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DC-3 C-47 AC-47_EA

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  • DC-3 C-47 AC-47-0.jpg
    DC-3 C-47 AC-47-0.jpg
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The Douglas DC-3 is a fixed-wing propeller-driven airliner. Its cruise speed (207 mph or 333 km/h) and range (1,500 mi or 2,400 km) revolutionized air transport in the 1930s and 1940s. Its lasting effect on the airline industry and World War II makes it one of the most significant transport aircraft ever made.

The DC-3 was a twin-engine metal monoplane, developed as a larger, improved 14 bed sleeper version of the Douglas DC-2. It had many exceptional qualities compared to previous aircraft. It was fast, had a good range and could operate from short runways. Its construction was all-metal. It was reliable, easy to maintain and carried passengers in greater comfort. Before the war it pioneered many air travel routes. It was able to cross the continental United States, making transcontinental flights and worldwide flights possible, and is considered to be the first airliner that could make money by carrying passengers alone.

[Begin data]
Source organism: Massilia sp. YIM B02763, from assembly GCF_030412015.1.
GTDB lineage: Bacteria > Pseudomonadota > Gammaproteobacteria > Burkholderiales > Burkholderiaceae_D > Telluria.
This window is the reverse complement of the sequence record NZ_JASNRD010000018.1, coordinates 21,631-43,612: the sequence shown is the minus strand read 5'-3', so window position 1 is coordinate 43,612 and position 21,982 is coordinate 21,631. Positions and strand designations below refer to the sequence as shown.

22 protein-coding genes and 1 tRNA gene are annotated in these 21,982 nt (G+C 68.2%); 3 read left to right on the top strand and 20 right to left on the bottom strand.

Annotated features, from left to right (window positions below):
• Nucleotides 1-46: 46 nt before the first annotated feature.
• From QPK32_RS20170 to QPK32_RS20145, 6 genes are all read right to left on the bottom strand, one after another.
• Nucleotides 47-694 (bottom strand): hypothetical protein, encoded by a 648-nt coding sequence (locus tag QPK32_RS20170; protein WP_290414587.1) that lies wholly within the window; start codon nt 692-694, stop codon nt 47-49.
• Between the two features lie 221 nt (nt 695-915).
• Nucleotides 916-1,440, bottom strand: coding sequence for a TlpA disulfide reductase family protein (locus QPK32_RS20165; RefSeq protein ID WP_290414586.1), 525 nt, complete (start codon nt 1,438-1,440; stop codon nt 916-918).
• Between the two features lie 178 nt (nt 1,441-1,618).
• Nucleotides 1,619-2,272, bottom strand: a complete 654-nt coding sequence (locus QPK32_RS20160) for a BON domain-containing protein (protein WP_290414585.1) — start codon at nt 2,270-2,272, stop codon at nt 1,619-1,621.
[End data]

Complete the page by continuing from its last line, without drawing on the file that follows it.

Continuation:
Civil DC-3 production ended in 1942 with 607 aircraft being produced. However, together with its military derivative, the C-47 Skytrain (designated the Dakota in RAF Service), and with Russian and Japanese-built versions, over 16,000 were built. Following the Second World War, the airliner market was flooded with surplus C-47s and other transport aircraft and attempts to produce an upgraded super DC-3 were a failure. Approximately 400 DC-3s and converted C-47s are still flying to this day as a testament to the durability of the design, many examples being over 70 years old

Controls
there all in the normal positions
3-position switch opens the door

Credits
3D model Legoman
Physics Legoman
Paint Legoman
Panel lines Legoman and U-Bird
Prop model Legoman
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